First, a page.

However, not all adventurers are Murder Hoboes though the majority seem to be itinerant by their very nature. A Murder Hobo is essentially an adventurer that simply goes around killing everything in their path in order to reap experience points (XP) or to loot the corpses of their victims. They often do not discriminate between villains, allies, monsters, animals, innocents, and criminals. If it exists within the game, worth is broken down into loot or XP.

On the other hand, Murder Hoboing is the behavior manifesting from the previously mentioned outlook by a Player using their Player Character (PC). A player may hold this simplistic view due to boredom, a long lull or inactivity in the game, or lack of immersion leading to said boredom. This can also come from playing a character that has been built solely for combat and nothing more in a game that consists of little or no combat or has long stretches between the actual fighting and the other RPG elements.

There are three major strategies or courses of action that can be used to mitigate murder hoboing that do not directly target the Player. The first called the Session Zero approach strives to construct a set of rules and understanding that will set up the boundaries for Players and the GM. This is a preemptive strategy.

The second strategy is to require a Backstory from each Player for their character in an effort to invest the Player in the fate of their character. Hopefully inspiring them to not misuse them to derail the game. The last approach is to Bait the offender and essentially use the potential fate of their character to send a warning to them that their attempt at having fun stomping all over everybody else’s’ will only end in frustration for them. This is still an indirect approach but is very close to being directed at the player him or herself and if misused that is exactly what it will feel like to them, so use this last approach with caution.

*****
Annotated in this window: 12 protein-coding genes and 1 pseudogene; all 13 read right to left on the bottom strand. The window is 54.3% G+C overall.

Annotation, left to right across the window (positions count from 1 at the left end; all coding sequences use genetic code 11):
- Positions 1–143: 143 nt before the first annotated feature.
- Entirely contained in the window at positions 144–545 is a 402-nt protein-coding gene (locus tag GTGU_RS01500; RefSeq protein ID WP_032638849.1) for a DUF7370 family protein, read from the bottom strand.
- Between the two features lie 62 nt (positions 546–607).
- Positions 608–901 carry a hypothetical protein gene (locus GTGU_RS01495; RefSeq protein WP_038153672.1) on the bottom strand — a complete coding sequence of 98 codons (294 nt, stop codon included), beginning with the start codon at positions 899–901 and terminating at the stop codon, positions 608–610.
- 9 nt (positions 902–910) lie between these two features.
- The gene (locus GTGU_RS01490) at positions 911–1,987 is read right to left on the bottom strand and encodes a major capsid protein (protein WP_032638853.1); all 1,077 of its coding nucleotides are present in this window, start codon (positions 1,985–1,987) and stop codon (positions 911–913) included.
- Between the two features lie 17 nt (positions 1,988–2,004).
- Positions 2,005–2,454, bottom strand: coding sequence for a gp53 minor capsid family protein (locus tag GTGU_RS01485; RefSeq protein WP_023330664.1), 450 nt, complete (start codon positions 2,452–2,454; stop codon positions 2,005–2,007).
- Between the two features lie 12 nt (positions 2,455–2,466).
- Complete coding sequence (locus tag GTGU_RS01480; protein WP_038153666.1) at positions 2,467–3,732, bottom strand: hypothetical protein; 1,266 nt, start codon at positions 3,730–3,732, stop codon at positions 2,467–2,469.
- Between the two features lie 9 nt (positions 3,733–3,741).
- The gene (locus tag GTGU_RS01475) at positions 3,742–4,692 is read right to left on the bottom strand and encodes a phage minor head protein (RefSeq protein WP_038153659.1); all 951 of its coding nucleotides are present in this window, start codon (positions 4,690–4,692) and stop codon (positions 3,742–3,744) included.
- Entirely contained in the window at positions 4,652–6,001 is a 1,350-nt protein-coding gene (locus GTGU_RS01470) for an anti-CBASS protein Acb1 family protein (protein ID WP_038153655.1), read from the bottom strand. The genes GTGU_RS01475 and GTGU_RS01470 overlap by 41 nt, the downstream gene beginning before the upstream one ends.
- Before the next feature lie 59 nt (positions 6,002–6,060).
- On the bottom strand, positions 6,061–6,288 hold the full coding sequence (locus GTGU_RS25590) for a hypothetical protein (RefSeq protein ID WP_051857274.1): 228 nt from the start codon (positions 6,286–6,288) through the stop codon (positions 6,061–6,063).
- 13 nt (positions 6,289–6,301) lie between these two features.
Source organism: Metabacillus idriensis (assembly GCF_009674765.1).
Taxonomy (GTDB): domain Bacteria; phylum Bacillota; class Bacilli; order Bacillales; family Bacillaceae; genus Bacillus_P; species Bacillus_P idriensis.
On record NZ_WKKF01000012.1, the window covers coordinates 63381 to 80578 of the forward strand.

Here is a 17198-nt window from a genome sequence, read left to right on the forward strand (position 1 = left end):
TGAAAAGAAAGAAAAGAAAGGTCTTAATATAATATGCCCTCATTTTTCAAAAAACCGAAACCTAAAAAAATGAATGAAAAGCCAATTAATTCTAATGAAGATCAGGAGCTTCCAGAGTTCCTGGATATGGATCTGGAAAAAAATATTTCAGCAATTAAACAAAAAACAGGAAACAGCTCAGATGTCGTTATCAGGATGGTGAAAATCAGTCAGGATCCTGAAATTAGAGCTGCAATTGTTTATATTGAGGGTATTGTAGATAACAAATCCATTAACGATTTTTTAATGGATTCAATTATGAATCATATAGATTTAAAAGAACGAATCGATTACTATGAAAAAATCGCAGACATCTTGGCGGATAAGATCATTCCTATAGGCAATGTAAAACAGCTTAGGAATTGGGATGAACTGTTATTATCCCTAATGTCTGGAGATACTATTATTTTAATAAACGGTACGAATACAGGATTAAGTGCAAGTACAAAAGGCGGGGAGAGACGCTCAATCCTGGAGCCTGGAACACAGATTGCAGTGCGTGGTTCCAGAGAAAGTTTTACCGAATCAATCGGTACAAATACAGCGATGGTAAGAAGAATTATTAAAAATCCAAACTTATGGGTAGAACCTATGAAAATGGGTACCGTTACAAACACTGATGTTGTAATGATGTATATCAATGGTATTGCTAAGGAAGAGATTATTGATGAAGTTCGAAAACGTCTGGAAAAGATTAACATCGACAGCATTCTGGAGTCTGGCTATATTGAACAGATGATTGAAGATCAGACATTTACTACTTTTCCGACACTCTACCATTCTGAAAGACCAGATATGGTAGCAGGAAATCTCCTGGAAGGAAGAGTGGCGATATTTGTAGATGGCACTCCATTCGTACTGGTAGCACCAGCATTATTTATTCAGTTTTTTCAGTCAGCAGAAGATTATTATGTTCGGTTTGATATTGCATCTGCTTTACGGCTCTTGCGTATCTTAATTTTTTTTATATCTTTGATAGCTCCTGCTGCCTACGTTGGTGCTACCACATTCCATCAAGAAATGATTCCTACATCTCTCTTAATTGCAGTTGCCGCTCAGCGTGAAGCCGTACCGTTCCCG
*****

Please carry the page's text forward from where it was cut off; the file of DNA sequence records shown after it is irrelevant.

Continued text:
Session Zero is the pregame where the group gathers to generate characters and where the general rules and expectations of the group can be discussed establishing a general code of Player behavior. The GM can give their input in character builds so that players can create characters that can participate in as much of the play as possible thereby avoiding the boredom and over-specialization that can lead to the adoption of the murder hobo mindset. Typically, a Session Zero is a meet up to generate characters and discuss table manners before the next actual play-session. This preliminary session also gives the players a chance to come up with and write backstories for their characters.

Players that have worked on a backstory will have more invested in their characters. Thus, they are less apt to go on uncharacteristic killing sprees or randomly murder NPCs. Granted that their character is not actually a homicidal maniac. A backstory also allows a GM to integrate a character into the game world and even into the main thrust of a campaign by linking elements in their backgrounds with adventure and campaign elements. This also gives the GM ammo when a PC does go berserk and needs to be reined in allowing for in-game story options to do that if only as a distraction.

This brings us to baiting. This strategy involves using a situation or NPC that appeals to the worst nature of the Player(s) in order to lure them into a confrontation. The bait of course is much more than can be seen, they are characters designed to prey on the weaknesses of the offender(s) as well as defend against their strengths. Either this forces the offender’s compatriots to join them or back away during the fight. If they survive that encounter then bait them again to send a warning shot across their bow in order to let them know they may not be able to tell a bait-NPC from the average NPC.